What If We Took All Nuclear Waste And Dumped It Into An Active Volcano?

Since the middle of the 20th century, the world has been in the Nuclear Age. From nuclear weapons to massive power plants, radioactive elements have been leveraged for their incredible power and potential.

Need to dispose of radioactive waste safely

Unfortunately, using radioactive material in its many forms results in the production of nuclear waste. This nuclear waste is primarily released as a byproduct from nuclear energy-generating power plants. These power plants tap into the intense heat generated from nuclear fission reactions, during which unstable radioactive atoms like uranium or plutonium are split into smaller elements. The heat generated is turned into steam, which makes the turbines rotate and thereby generate electricity.

However, generating nuclear energy also generates radioactive byproducts. This radioactive waste can be in the form of subatomic particles called alpha or beta particles or electromagnetic waves, such as gamma waves. Beta particles and gamma rays are powerful enough to penetrate the skin. They can subsequently cause tissue damage and alter genetic composition, leading to cancer and birth defects. Moreover, depending on the source, the radioactivity can last from a few hours to hundreds of years! Radioactive emissions don’t just harm our health, but also mess with air, water and soil, which adversely affects biodiversity in countless ways. Today, radioactive waste handling and disposal require complex and costly processes.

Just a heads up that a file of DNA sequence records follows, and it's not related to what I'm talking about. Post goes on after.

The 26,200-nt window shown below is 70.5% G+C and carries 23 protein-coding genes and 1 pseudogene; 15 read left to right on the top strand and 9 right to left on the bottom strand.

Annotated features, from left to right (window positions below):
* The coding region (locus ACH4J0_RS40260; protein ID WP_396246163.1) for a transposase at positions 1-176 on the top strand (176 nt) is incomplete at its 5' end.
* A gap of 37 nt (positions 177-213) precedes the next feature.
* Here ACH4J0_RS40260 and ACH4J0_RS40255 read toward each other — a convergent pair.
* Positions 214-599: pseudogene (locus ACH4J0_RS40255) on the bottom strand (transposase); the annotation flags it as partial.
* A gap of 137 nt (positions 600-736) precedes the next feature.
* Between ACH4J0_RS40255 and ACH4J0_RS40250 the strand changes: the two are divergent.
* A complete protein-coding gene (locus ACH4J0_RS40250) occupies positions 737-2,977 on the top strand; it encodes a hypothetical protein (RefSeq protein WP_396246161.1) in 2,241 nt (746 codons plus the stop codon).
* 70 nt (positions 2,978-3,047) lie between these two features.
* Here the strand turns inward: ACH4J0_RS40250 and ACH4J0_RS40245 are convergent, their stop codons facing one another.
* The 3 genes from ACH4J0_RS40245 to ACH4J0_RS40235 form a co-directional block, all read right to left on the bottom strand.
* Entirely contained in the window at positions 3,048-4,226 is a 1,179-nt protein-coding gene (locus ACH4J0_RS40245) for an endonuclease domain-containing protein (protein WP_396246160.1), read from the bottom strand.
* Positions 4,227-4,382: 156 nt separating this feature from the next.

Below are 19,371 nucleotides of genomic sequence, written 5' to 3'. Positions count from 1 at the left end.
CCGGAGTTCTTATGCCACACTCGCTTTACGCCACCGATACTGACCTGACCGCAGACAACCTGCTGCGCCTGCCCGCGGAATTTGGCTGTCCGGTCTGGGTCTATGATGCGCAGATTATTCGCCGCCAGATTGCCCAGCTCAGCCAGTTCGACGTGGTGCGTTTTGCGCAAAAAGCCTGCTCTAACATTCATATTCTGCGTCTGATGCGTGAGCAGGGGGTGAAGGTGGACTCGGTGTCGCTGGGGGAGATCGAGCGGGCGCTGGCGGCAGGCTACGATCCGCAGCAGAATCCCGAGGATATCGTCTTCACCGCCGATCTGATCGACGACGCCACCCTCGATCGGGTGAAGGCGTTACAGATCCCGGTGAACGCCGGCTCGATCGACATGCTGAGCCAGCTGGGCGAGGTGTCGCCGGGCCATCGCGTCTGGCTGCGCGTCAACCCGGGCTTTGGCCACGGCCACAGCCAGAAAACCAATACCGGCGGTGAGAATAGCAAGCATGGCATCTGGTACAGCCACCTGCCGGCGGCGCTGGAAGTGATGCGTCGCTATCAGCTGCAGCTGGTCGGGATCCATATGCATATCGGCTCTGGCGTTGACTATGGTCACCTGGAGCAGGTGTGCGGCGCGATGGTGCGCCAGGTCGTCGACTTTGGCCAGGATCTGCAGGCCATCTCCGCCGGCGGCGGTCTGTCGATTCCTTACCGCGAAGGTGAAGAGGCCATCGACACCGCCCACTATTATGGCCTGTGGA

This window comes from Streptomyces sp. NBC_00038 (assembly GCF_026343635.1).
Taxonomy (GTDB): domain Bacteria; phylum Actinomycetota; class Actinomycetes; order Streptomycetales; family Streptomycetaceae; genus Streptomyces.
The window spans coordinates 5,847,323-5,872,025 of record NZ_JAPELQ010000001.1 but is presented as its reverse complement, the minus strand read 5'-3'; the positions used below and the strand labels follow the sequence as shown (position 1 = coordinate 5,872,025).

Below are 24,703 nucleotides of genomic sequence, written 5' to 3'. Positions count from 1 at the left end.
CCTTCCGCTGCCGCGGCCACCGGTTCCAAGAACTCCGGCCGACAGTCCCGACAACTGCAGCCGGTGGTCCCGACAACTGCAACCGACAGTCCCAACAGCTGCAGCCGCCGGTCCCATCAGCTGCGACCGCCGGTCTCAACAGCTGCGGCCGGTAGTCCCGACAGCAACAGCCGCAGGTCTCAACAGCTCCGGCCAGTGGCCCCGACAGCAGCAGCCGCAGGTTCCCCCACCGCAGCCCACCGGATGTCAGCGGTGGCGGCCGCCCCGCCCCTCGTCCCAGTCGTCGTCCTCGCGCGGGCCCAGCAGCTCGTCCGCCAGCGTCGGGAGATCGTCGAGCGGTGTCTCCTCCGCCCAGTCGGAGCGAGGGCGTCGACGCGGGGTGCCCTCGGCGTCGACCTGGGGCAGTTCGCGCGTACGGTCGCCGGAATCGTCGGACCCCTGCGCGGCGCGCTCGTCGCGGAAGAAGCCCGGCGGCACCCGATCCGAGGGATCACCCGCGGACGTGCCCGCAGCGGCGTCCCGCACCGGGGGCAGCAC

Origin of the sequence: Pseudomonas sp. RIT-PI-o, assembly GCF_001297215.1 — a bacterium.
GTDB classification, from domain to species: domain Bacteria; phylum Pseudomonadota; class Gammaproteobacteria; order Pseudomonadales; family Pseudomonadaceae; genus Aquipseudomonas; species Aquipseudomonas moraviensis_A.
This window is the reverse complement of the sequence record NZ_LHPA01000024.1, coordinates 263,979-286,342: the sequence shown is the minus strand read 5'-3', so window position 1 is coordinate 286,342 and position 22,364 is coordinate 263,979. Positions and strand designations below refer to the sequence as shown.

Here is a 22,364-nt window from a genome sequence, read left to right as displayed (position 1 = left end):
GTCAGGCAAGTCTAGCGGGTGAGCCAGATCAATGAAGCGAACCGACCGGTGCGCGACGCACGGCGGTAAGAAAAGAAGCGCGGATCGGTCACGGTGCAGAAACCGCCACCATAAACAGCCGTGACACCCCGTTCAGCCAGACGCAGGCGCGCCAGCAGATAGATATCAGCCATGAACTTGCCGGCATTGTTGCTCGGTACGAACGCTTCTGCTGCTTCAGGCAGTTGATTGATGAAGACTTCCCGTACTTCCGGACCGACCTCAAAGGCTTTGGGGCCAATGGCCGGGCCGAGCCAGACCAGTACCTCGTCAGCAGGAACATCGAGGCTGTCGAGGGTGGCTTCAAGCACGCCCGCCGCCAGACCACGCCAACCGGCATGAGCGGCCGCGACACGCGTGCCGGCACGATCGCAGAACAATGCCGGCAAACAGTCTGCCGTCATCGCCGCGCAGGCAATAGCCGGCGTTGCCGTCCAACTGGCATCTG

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Last week, while enjoying the web series Chernobyl, one of my friends suggested dumping nuclear waste into a volcano? It made me think… would that really work? Would it be a safe and effective method of containment?

Can dumping nuclear waste in a volcano deactivate its radioactivity?

This may seem like a tidy solution for getting rid of the more than 30,000 tons of radioactive waste stored and stockpiled around the world. However, as they say, the devil is in the details. Volcanoes are incredibly powerful and molten lava is smoking hot, but surprisingly, the temperatures required to quaff radioactive material are much higher than even what the hottest volcanoes can offer!